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Wednesday, October 10, 2007

Investigating heatstroke: How fast do you actually have to run?

Recent marathon running news has been dominated by the Chicago Marathon and the heat which forced the closure of the race at around 11h30. There has been a great deal of reaction to this, with many people suggesting that even attempting to run in such conditions was "suicidal". Take this quote from one particularly scathing commenter:

"If you are foolhardy enough to run a marathon when the temperature outdoors is up to 88 degrees, then it is your fault, no one else's...when 35,000 people jump off a ledge, you can only catch so many in safety nets. The rest are going to fall. This is a professional competition that the public sometimes confuses with a company picnic."

But is it heatstroke?

Yet the other day, we featured a post which suggested that actually running yourself into true heatstroke is incredibly rare. We said that one should be cautious about making a knee-jerk reaction that just because it was hot, heatstroke and heat illness was the problem. And here it's really important to define the conditions very accurately - when we refer to heat stroke, we talk of a potentially fatal condition where the body temperature rises excessively because either:
a) The body is unable to lose the heat it produces, or;
b) The body is producing too much heat

The physics of heat stroke - what does it take to heat up?

Without going into massive detail on the physics of heat transfer, your body temperature at any time is dependent on heat production versus heat loss. Heat production, in the case of marathon running, comes from muscle contraction and is directly proportional to how fast you run. In otherwords, if you double your speed, you produce twice as much heat.

Heat loss is a little more complex, because it depends on evaporation, convection and radiation. Now, the specifics of each are complex and we won't go into them, but let's just say that the environment is the crucial factor that affects heat loss - high humidity prevents evaporation, high air temperatures prevent both evaporation and convection from cooling the body.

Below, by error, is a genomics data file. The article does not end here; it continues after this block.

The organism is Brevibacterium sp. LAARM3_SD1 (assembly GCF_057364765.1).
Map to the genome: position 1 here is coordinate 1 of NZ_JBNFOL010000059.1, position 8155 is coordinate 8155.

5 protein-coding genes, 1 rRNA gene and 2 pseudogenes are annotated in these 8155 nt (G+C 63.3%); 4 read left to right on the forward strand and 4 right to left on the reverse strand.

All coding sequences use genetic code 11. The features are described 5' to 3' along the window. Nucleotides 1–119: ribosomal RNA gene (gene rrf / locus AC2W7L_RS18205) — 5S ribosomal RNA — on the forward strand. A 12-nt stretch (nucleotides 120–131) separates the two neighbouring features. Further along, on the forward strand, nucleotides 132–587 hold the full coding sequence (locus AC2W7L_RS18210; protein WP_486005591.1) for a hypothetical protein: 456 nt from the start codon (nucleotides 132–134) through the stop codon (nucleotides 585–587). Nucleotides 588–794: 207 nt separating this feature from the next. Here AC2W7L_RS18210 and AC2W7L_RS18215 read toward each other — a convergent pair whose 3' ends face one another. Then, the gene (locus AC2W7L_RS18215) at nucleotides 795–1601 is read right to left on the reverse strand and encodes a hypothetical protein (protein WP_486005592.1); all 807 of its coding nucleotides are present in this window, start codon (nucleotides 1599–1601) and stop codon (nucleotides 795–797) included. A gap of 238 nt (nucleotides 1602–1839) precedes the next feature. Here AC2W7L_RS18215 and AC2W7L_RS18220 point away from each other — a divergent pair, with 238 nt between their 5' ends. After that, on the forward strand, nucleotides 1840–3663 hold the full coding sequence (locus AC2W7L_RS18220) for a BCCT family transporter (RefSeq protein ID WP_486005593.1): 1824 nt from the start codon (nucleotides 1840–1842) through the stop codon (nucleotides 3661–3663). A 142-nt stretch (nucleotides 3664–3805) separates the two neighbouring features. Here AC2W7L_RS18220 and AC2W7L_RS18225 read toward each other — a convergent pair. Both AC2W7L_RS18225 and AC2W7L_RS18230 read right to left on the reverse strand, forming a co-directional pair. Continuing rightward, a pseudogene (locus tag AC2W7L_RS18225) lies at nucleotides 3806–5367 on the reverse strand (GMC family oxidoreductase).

The point of this is that if we know the environmental conditions, and we know how fast a runner is going, then we can calculate what their body temperatures would be doing during the marathon. And this is what we have attempted to do in the table below, where we look at a few cases. The point of doing this is to illustrate just how difficult it is to get heat stroke, unless you are a big person running really fast.

The values calculated in this table, incidentally, are calculated based on a number of equations that have been published in the scientific literature. And while I acknowledge that they may have some small errors, they have generally been found to be very accurate and quite valid, so we use them to make a point.

Case 1 - a 60 kg elite runner going for a world record in the marathon

Take an elite Kenyan or Ethiopian runner. They tend to be very light (60kg is assumed in this case), and we're assuming the air temperature to be 15 degrees celsius. The runner goes off and runs at 2:55/km. Under these conditions, the heat production is equal to 6232 kj/hour, and heat loss is equal to 8346 kJ/hour. Therefore, this runner can lose more heat than he gains, and under normal physiological circumstances, he has NO THERMAL LIMIT. In other words, he can run without concern for over-heating. Note that there are occasions when heat stroke does occur in this kind of athlete, but that is due to something else, which we will address lower down in this post.

Case 2A - 60 kg elite going for a world record, but in hot and humid conditions

Now we have the same 60kg elite runner, but the air temperature is 28 degrees Celsius. Our runner sets off at 3:00/km, hoping for a fast time, but the problem is that because it's so hot and humid, his heat loss is vastly reduced compared to our previous example (Case 1). Therefore, our calculations predict that this runner will NOT BE ABLE TO FINISH THE MARATHON IN THIS PACE! He will gradually gain heat, because heat loss is LESS THAN heat production and his body temperature will hit 41 degrees after 1 hour 43 minutes. Therefore, this runner would be a candidate for heat stroke.

Case 2B - the 60kg elite does not get heat stroke. Why? Because he slows down!

So having just said that our 60kg elite could get heat stroke, we ask when was the last time you saw this? If it was going to happen, surely on Sunday in Chicago, it would have. Yet none of the elite runners overheated. Why? Because they slow down. Case 2B in the table above shows this clearly. If our 60kg runner is in the SAME conditions as before, but instead of running 3:00/km, he now goes 3:06/km (which is a 2:10:50 marathon), we then see that he can now finish the marathon, because his body would only reach 41 degrees after two hours and 18 minutes.